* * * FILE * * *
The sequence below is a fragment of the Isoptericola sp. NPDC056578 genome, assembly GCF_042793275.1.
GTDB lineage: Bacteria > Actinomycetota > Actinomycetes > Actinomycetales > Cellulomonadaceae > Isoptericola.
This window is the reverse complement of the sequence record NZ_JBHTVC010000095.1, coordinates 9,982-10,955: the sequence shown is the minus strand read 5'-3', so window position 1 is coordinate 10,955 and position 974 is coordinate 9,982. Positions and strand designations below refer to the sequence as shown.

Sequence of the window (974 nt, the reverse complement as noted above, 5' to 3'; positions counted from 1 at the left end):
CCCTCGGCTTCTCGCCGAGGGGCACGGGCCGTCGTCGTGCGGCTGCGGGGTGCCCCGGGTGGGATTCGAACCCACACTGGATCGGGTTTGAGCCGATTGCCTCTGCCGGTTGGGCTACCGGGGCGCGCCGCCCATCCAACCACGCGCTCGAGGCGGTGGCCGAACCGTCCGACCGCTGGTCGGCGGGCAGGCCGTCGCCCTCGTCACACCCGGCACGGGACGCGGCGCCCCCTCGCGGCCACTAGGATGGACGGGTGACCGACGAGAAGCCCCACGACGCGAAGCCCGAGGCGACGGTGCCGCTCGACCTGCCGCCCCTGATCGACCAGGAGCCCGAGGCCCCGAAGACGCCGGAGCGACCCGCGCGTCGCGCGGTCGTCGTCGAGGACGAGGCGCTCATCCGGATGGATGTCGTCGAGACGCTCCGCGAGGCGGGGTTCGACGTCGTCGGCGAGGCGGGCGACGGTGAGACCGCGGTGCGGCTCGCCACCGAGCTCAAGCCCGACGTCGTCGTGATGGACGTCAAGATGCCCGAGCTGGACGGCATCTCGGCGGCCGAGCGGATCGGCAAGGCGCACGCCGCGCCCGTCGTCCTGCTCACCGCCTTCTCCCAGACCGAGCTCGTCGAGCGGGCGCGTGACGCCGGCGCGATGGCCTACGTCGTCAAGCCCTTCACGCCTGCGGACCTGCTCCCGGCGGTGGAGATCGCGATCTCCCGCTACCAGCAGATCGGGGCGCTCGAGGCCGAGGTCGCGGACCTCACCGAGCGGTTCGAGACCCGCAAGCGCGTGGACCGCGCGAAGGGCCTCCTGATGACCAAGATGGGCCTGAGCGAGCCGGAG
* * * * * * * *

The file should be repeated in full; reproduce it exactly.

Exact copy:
The sequence below is a fragment of the Isoptericola sp. NPDC056578 genome, assembly GCF_042793275.1.
GTDB lineage: Bacteria > Actinomycetota > Actinomycetes > Actinomycetales > Cellulomonadaceae > Isoptericola.
This window is the reverse complement of the sequence record NZ_JBHTVC010000095.1, coordinates 9,982-10,955: the sequence shown is the minus strand read 5'-3', so window position 1 is coordinate 10,955 and position 974 is coordinate 9,982. Positions and strand designations below refer to the sequence as shown.

Sequence of the window (974 nt, the reverse complement as noted above, 5' to 3'; positions counted from 1 at the left end):
CCCTCGGCTTCTCGCCGAGGGGCACGGGCCGTCGTCGTGCGGCTGCGGGGTGCCCCGGGTGGGATTCGAACCCACACTGGATCGGGTTTGAGCCGATTGCCTCTGCCGGTTGGGCTACCGGGGCGCGCCGCCCATCCAACCACGCGCTCGAGGCGGTGGCCGAACCGTCCGACCGCTGGTCGGCGGGCAGGCCGTCGCCCTCGTCACACCCGGCACGGGACGCGGCGCCCCCTCGCGGCCACTAGGATGGACGGGTGACCGACGAGAAGCCCCACGACGCGAAGCCCGAGGCGACGGTGCCGCTCGACCTGCCGCCCCTGATCGACCAGGAGCCCGAGGCCCCGAAGACGCCGGAGCGACCCGCGCGTCGCGCGGTCGTCGTCGAGGACGAGGCGCTCATCCGGATGGATGTCGTCGAGACGCTCCGCGAGGCGGGGTTCGACGTCGTCGGCGAGGCGGGCGACGGTGAGACCGCGGTGCGGCTCGCCACCGAGCTCAAGCCCGACGTCGTCGTGATGGACGTCAAGATGCCCGAGCTGGACGGCATCTCGGCGGCCGAGCGGATCGGCAAGGCGCACGCCGCGCCCGTCGTCCTGCTCACCGCCTTCTCCCAGACCGAGCTCGTCGAGCGGGCGCGTGACGCCGGCGCGATGGCCTACGTCGTCAAGCCCTTCACGCCTGCGGACCTGCTCCCGGCGGTGGAGATCGCGATCTCCCGCTACCAGCAGATCGGGGCGCTCGAGGCCGAGGTCGCGGACCTCACCGAGCGGTTCGAGACCCGCAAGCGCGTGGACCGCGCGAAGGGCCTCCTGATGACCAAGATGGGCCTGAGCGAGCCGGAG